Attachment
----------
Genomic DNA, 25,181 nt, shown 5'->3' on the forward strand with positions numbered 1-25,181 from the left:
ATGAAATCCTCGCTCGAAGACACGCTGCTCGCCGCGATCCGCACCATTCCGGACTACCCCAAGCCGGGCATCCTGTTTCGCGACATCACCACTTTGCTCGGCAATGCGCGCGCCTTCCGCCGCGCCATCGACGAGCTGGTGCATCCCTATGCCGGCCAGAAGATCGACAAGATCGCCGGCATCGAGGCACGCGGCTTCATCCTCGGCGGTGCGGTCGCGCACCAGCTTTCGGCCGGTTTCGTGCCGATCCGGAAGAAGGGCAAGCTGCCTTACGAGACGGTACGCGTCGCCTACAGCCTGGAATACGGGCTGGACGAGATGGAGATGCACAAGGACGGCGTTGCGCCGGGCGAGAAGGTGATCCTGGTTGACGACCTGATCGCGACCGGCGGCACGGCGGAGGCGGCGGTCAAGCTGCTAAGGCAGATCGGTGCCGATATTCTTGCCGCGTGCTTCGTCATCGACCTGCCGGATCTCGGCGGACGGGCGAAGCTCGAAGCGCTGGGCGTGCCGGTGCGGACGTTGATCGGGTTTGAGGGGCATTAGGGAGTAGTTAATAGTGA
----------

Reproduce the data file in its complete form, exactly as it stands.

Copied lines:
Genomic DNA, 25,181 nt, shown 5'->3' on the forward strand with positions numbered 1-25,181 from the left:
ATGAAATCCTCGCTCGAAGACACGCTGCTCGCCGCGATCCGCACCATTCCGGACTACCCCAAGCCGGGCATCCTGTTTCGCGACATCACCACTTTGCTCGGCAATGCGCGCGCCTTCCGCCGCGCCATCGACGAGCTGGTGCATCCCTATGCCGGCCAGAAGATCGACAAGATCGCCGGCATCGAGGCACGCGGCTTCATCCTCGGCGGTGCGGTCGCGCACCAGCTTTCGGCCGGTTTCGTGCCGATCCGGAAGAAGGGCAAGCTGCCTTACGAGACGGTACGCGTCGCCTACAGCCTGGAATACGGGCTGGACGAGATGGAGATGCACAAGGACGGCGTTGCGCCGGGCGAGAAGGTGATCCTGGTTGACGACCTGATCGCGACCGGCGGCACGGCGGAGGCGGCGGTCAAGCTGCTAAGGCAGATCGGTGCCGATATTCTTGCCGCGTGCTTCGTCATCGACCTGCCGGATCTCGGCGGACGGGCGAAGCTCGAAGCGCTGGGCGTGCCGGTGCGGACGTTGATCGGGTTTGAGGGGCATTAGGGAGTAGTTAATAGTGA